This is a remodelled version of a cheesecake that didn't go to plan back in 2012, and this time the results were still a little unexpected (concave sponge and not realising I had bought white chocolate instead of dark until I opened the packet at home being the main issues), but I see a vast improvement from the original. The concave sponge was used to enhance the cake by filling it with ganache. Assuming that your sponge does not inexplicably cave like mine, you can still create this effect by hollowing out the cooled sponge yourself.
The idea for this cake was brought to my attention by an old friend, who showed me a link to a red velvet cheesecake by Elissa from 17 and Baking. I loved the idea, but when I read through the recipe I didn't like the idea of making everything separately and then assembling it at the end; I wanted something that would be seamlessly joined together.
Until the past few weeks, I didn't know much about red velvet cake and as far as I could tell it was just a normal sponge that had been dyed red. Wrong! Red velvet cake contains an ingredient that would not normally be found in your average red cake: vinegar.
The recipe also list buttermilk as an ingredient, but I haven't the faintest idea what it is, exactly. I have heard its name many times throughout my lifetime, probably starting with when the farmer's wife washed the pig in Charlotte's Web (cartoon version) and ending with the recipe I used to make the red velvet cake (from Xanthe Milton's Eat Me!). I can neither get my head around buttermilk, nor understand the point in it, so I just used plain milk instead. I've probably broken some cardinal sin of making red velvet cake, but my cake, my rules. I rarely manage to follow a recipe to a tee anyway: I also ignored the cheesecake recipe included in the link, and used my recipe for the New York Cheesecake instead.
You may also have noticed that I changed the banner/title on the blog, using a photo of the top of the triple chocolate tray bake to make it more fancy - I've been cruising round a lot of food blogs and many of them have their own picture in the title, or just below it, and I noted how much more professional it looked so decided to do the same! I played around with the rainbow cake too, but the tray bake picture had the right amount of light and dark to blend into the rest of the design.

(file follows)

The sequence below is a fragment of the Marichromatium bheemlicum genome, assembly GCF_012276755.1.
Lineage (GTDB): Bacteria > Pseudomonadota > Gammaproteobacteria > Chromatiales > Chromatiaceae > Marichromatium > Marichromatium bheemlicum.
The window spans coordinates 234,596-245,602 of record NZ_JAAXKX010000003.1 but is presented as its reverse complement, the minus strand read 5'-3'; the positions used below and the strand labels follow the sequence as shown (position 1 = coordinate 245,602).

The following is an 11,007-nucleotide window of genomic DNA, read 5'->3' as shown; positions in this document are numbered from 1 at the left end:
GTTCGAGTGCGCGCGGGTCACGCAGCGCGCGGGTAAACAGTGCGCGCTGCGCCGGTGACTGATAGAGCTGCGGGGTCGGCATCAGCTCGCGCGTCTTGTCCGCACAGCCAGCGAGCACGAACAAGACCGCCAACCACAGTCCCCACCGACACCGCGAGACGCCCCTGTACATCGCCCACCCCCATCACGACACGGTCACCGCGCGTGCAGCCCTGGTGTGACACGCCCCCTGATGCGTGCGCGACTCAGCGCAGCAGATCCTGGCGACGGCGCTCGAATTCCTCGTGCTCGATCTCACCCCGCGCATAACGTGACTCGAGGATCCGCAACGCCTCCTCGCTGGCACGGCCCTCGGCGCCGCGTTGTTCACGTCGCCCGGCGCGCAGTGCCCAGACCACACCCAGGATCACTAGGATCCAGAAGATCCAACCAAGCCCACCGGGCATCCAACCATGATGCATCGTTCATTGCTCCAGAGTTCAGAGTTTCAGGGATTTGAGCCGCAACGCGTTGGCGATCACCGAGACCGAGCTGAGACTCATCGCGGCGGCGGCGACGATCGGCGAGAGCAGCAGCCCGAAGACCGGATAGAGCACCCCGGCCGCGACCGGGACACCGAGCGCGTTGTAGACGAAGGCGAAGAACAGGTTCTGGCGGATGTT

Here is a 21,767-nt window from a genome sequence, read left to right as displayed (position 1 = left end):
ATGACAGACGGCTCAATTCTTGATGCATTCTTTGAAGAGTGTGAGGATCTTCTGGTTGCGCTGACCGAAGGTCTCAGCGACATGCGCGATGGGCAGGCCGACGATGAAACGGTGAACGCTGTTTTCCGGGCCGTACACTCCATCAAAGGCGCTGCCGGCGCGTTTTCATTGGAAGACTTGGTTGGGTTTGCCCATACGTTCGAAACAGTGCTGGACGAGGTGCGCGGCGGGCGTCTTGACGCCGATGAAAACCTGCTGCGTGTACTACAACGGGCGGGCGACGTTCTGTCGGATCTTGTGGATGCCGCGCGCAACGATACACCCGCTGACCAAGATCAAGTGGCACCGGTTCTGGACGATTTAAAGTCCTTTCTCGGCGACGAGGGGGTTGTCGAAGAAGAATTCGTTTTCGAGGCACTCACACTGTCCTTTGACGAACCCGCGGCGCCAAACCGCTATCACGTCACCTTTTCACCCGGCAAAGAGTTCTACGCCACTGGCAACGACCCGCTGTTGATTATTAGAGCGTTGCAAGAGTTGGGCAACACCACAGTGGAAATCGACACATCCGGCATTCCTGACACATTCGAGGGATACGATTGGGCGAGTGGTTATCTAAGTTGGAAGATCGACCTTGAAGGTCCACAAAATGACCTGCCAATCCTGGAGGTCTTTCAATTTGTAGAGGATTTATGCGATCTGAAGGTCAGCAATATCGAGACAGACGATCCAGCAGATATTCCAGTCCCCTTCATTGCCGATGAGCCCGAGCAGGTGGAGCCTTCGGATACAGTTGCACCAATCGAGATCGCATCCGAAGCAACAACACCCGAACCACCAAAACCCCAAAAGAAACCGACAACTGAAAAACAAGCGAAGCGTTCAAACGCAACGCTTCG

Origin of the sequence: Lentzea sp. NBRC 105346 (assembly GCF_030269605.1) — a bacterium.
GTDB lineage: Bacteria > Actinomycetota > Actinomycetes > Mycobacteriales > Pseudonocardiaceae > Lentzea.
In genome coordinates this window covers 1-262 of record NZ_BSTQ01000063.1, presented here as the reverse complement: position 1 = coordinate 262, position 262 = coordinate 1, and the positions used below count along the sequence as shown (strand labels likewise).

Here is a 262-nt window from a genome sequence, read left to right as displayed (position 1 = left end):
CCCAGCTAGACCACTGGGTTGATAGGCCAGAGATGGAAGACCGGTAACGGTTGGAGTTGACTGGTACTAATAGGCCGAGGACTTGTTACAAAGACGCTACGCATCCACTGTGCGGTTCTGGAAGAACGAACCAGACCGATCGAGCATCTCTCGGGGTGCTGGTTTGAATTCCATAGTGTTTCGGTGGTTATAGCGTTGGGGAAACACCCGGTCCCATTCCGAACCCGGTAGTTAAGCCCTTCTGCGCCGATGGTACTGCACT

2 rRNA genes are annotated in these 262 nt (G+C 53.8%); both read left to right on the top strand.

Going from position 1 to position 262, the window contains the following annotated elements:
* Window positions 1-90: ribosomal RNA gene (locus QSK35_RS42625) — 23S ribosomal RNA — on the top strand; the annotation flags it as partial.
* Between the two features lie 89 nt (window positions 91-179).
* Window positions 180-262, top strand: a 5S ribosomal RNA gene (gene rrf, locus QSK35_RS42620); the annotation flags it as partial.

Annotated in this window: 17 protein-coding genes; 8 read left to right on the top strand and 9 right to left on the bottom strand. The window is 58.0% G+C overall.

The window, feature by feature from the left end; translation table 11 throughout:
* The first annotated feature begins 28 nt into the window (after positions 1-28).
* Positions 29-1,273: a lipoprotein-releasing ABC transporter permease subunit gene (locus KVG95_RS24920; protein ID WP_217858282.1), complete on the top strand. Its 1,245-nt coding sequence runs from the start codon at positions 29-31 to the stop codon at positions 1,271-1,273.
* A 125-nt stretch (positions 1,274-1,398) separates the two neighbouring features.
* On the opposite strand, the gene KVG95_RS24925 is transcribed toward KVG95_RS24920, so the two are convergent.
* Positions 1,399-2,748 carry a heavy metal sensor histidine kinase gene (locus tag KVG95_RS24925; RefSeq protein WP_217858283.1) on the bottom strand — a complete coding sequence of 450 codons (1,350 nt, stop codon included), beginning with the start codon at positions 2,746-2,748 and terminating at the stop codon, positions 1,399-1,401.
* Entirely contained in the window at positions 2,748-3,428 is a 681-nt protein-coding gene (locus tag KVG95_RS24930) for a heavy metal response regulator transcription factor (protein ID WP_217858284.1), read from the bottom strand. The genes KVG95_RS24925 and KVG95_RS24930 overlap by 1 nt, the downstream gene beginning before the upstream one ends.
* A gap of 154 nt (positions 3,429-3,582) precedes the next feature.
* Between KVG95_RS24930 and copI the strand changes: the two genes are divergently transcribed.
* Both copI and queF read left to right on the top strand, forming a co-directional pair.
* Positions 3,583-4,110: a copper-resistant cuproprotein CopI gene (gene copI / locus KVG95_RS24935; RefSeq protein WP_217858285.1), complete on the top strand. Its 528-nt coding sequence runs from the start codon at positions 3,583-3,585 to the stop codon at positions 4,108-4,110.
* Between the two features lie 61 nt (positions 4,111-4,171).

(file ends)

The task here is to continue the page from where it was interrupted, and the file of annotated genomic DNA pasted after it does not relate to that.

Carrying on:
Half of last week's Triple Chocolate Traybake disappeared on the day I made it because everyone was hungover and the boys had friends over to watch the (never ending) football. I loved the chocolate chunks; they definitely made the cake. The Tiramisu was delicious and I couldn't keep myself from eating it, but miraculously there is still a small portion left that will no doubt disappear by the end of the weekend. I cannot stress enough the importance of making that Tiramisu. It is amazing!
I know it was a long time ago now, but you may remember the healthy brownies that I made at the start of January for the We Should Cocoa Challenge. Well, you can now view my post alongside all of the other entries at Chocolate Teapot - if you want to eat chocolate but are on a diet, look no further!
- 140g Self Raising Flour
- 100g Butter
- ~100ml Milk
- 1/2 tsp Baking Powder
- 1/2 tsp Bicarbonate Of Soda
- 1 tsp Vinegar
- 125g Caster Sugar
- Red Gel Food Colouring
- 2 Eggs
- 300g Caster Sugar
- ~700g Cream Cheese
- 5 Eggs
- 2 Tsp Vanilla Extract
- 200g White Chocolate (100g if sponge not concave)
- 200mL Double Cream
- Red Gel Food Colouring (to decorate)
- Preheat the oven to 180C/160C fan and line a springform tin with baking parchment.
- Cheesecake: putting all of the ingredients in a bowl and stirring until smooth and well combined. Bake in the oven for 1hr 15 mins.
- Sponge: Five minutes before the cheesecake is due to come out of the oven, cream the butter and sugar until light and fluffy.
- Beat in the eggs, one at a time, until smooth.
- Add red gel food colouring, stirring between additions, until the desired colour is reached.
- Sieve the flour, bicarbonate of soda and baking powder into the batter, then fold in until well combined.
- Fold in the vinegar and flavouring, followed by enough milk to give a soft dropping consistency.
- Remove the cheesecake from the oven and smooth the cake batter over the top. Return to the oven and bake for 22 minutes.
- Turn off the oven and open the door, but leave the cheesecake to cool completely before putting in the fridge for a few hours (ideally overnight).
- Turn the cake out onto a plate and peel off any baking parchment that's stuck to it.
- Make the ganache by melting the chocolate and double cream together over a low heat until fully combined. Allow to cool and thicken slightly before spreading over the cake.
- Create the decorative red effect in the ganache by dipping a toothpick/cocktail stick into some red gel food colouring, then swirling it around in the ganache. I did this before my ganache had completely spread over the cake.
If you need any more information on how to bake, visit The Basics. Don't forget that you can find out how to make this cake a bit healthier by looking at Healthy(ish) Baking.
I reckon this cake would be suitable for Valentine's day, whether you are eating at a table for one or for two. You could do what Dom at Belleau Kitchen did and stab your cake, pretending it's someone who screwed you over. If that's your thing.
I'm adding this to Supergolden Bakes' (Feb 2015) Cook Blog Share link up.
[The photos and contents of this post were updated on 04/02/2015]
It's definitely the season for Red Velvet... this looks very prettyReplyDelete
Buttermilk has acids in it help the bakes rise. It also makes for moist bakes. You can substitute with milk curdles with lemon juice or vinegar instead. #CookBlogShare